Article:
Powerful and elegant images are essential for professional standard websites.
I would always recommend carrying out a professional shoot or using professional stock photography, however the problem this often presents to small business owners is that it can prove to be too expensive. As a result they may fall into the trap of using poor quality photography or regrettably "borrowing" photos illegally from other website sources. To help avoid the latter at all costs, I have added some quick tips below that will help you on your way.
The likelihood is that you will not be able to justify the cost for a digital SLR camera and the subsequent training for your website alone, with that in mind all of the tips have been drawn up for the camera in your smart phone.
1. Think of the application
It may sound fairly obvious however I would highly recommend drawing up a quick plan of action for the number of photos you require, the environment and finally how they are going to be displayed. It doesn't require more than 15-20 minutes of planning, however it will certainly pay dividends in the long run.
Here are the two main types of photos that I work with when designing a website:
a) Banner images
These fit across the top of the page and the quality is essential to give a great first impression to the website/page. Make sure you take these in landscape orientation and far enough away from the focal point if possible. This will make it easier for the image to work in banner format when you upload to the website (as much of the to and bottom section of the photo has been cropped away). The end result is that the width of banner images are often far greater than the height (as much as 5:1 ratio). If you are taking a photo of a person or close up object, you will need to ensure that there is a considerable backdrop either to the left or right of the focal point.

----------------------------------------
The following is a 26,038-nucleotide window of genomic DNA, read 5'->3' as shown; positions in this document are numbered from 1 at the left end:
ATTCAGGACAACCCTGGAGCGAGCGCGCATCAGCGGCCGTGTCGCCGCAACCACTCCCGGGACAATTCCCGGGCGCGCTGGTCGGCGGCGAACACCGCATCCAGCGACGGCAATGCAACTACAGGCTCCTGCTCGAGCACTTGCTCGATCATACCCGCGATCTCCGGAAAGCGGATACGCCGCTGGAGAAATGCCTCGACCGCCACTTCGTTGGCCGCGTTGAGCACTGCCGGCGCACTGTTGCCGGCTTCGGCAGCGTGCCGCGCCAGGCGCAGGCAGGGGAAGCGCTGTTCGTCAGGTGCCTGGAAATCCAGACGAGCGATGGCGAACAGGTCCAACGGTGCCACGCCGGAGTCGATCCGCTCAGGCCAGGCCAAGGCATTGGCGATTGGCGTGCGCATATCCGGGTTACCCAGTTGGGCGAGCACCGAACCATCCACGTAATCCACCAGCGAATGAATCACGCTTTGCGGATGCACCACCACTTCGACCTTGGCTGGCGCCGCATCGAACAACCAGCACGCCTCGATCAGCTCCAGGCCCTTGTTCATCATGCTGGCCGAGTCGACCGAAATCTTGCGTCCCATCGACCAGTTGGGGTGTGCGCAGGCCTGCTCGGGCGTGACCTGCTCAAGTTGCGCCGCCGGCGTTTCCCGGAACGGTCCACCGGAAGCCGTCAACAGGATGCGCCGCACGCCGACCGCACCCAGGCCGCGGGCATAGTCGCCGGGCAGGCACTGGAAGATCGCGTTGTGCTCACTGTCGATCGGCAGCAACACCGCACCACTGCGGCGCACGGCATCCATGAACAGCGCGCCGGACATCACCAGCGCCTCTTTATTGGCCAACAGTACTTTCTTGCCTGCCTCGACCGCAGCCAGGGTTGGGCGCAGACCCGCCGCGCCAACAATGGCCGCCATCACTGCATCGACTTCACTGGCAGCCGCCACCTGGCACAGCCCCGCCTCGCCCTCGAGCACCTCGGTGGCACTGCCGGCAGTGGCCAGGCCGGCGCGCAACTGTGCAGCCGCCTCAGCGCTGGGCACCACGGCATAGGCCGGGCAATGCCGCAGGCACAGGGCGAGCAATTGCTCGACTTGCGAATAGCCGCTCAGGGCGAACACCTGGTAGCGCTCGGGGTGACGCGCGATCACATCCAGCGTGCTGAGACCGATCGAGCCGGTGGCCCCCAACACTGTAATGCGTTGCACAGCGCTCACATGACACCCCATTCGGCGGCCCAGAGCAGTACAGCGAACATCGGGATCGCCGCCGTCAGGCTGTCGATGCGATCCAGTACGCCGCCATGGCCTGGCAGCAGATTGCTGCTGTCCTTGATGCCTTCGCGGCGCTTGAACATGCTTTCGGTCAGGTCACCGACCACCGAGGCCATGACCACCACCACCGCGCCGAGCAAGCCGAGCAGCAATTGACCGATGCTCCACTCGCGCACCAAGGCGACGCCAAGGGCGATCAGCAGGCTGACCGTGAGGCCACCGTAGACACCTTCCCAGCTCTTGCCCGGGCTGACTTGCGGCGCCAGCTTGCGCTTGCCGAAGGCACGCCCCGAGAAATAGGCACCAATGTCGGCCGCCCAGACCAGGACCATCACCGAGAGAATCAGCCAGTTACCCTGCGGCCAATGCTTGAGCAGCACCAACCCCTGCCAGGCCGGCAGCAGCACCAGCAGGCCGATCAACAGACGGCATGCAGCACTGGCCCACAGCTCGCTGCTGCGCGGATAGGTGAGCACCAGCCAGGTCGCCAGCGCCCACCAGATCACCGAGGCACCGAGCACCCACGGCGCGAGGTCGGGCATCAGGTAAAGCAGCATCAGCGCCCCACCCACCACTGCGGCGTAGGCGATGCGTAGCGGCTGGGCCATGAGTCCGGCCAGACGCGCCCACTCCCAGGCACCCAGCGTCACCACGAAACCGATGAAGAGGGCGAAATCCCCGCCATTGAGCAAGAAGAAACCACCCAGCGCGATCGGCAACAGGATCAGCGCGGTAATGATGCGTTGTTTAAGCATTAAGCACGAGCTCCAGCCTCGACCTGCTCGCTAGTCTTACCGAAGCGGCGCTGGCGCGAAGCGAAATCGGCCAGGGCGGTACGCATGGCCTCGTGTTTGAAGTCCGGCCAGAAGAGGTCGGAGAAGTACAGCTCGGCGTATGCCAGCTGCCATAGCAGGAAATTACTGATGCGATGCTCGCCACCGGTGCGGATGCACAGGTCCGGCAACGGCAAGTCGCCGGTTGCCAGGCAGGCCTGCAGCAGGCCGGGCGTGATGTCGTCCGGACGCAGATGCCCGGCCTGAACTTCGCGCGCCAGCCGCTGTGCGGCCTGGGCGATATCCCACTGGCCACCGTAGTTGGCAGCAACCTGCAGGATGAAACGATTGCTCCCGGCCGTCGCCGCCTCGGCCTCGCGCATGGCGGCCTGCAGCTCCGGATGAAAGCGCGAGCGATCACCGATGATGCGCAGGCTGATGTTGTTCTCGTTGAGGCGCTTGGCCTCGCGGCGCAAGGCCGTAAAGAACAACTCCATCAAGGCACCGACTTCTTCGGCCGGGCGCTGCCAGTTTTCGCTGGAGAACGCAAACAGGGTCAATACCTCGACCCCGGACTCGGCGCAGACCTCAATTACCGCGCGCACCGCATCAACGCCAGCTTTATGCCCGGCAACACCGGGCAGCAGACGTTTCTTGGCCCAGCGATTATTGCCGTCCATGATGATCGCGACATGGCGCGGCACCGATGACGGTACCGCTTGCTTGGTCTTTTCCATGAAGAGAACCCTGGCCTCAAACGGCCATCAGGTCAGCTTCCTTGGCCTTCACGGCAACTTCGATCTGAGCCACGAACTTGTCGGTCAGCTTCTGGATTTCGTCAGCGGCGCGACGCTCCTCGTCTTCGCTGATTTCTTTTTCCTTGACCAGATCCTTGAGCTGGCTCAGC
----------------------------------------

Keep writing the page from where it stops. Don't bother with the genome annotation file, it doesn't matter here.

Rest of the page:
b) Content fillers (e.g. homepage blocks)
Content fillers can generally be more flexible and are therefore easier to accommodate into your website. Orientation can be portrait or landscape, although I would recommend working to a theme. Photos that are cropped to square can also provide a wonderful balance to the page, especially if displayed in a row. In most cases, content fillers can also be taken closer to the action as the aspect ratio is generally closer to the camera default (e.g. 4:3 or 16:9).
2. Prepare the environment
It's always worth carrying out a quick tidy-up to ensure that any unsightly objects are not in the shot. Also think of the angle of the shot required (lighting will often play a roll as described in the next point).
Working with light sources is generally the most important Always acknowledge the light source and where possible allow it to work for you. If taking a photo indoors, always try and ensure the light source (for example a window or open door) is behind the camera. This ensures that all of the light falls on your point of focus. Take the photo into a light source and there is a good chance that all you will see is shadows, regardless of the quality of your camera. If the environment isn't well lit, try and fill the photo with artificial light by switching on any lights and or lamps in the room.
4. Post-shoot editing
Squarespace has a built-in editor that is both intuitive and fairly powerful, you can view Squarespace image editor tutorials by following this link. Again think of the application. Is the photo best suited in original format or cropped to square? Does a black and white image fit the website better? It is often worth asking these questions to the website designer, giving you a consistent platform to work from going forward.
Hopefully these points will help to provide you with a good starting point. Should you have any questions regarding the tips in this post, feel free to get in touch!